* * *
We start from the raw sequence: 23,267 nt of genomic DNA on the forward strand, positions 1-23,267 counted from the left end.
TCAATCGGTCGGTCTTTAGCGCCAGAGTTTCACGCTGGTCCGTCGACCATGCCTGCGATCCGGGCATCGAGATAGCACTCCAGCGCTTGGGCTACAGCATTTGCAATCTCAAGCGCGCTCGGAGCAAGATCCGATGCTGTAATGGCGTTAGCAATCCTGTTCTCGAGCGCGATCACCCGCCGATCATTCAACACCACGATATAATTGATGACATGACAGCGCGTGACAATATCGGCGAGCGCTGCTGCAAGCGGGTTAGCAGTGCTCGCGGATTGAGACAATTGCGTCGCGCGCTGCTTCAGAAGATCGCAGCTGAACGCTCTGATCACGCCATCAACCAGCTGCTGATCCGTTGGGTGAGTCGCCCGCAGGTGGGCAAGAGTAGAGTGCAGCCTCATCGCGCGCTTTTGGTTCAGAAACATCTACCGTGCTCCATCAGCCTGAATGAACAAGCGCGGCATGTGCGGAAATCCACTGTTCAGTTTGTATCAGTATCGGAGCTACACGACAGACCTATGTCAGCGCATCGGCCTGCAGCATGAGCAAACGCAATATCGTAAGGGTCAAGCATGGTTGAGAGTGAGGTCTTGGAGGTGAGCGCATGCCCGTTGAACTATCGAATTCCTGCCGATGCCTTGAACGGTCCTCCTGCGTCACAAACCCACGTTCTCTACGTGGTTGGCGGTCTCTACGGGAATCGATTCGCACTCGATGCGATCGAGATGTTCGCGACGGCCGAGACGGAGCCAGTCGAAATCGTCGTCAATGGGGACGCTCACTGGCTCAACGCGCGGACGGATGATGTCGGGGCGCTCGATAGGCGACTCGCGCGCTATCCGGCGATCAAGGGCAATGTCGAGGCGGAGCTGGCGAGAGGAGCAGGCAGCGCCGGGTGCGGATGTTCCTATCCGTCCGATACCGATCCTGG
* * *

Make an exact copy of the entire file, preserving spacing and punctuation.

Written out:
We start from the raw sequence: 23,267 nt of genomic DNA on the forward strand, positions 1-23,267 counted from the left end.
TCAATCGGTCGGTCTTTAGCGCCAGAGTTTCACGCTGGTCCGTCGACCATGCCTGCGATCCGGGCATCGAGATAGCACTCCAGCGCTTGGGCTACAGCATTTGCAATCTCAAGCGCGCTCGGAGCAAGATCCGATGCTGTAATGGCGTTAGCAATCCTGTTCTCGAGCGCGATCACCCGCCGATCATTCAACACCACGATATAATTGATGACATGACAGCGCGTGACAATATCGGCGAGCGCTGCTGCAAGCGGGTTAGCAGTGCTCGCGGATTGAGACAATTGCGTCGCGCGCTGCTTCAGAAGATCGCAGCTGAACGCTCTGATCACGCCATCAACCAGCTGCTGATCCGTTGGGTGAGTCGCCCGCAGGTGGGCAAGAGTAGAGTGCAGCCTCATCGCGCGCTTTTGGTTCAGAAACATCTACCGTGCTCCATCAGCCTGAATGAACAAGCGCGGCATGTGCGGAAATCCACTGTTCAGTTTGTATCAGTATCGGAGCTACACGACAGACCTATGTCAGCGCATCGGCCTGCAGCATGAGCAAACGCAATATCGTAAGGGTCAAGCATGGTTGAGAGTGAGGTCTTGGAGGTGAGCGCATGCCCGTTGAACTATCGAATTCCTGCCGATGCCTTGAACGGTCCTCCTGCGTCACAAACCCACGTTCTCTACGTGGTTGGCGGTCTCTACGGGAATCGATTCGCACTCGATGCGATCGAGATGTTCGCGACGGCCGAGACGGAGCCAGTCGAAATCGTCGTCAATGGGGACGCTCACTGGCTCAACGCGCGGACGGATGATGTCGGGGCGCTCGATAGGCGACTCGCGCGCTATCCGGCGATCAAGGGCAATGTCGAGGCGGAGCTGGCGAGAGGAGCAGGCAGCGCCGGGTGCGGATGTTCCTATCCGTCCGATACCGATCCTGG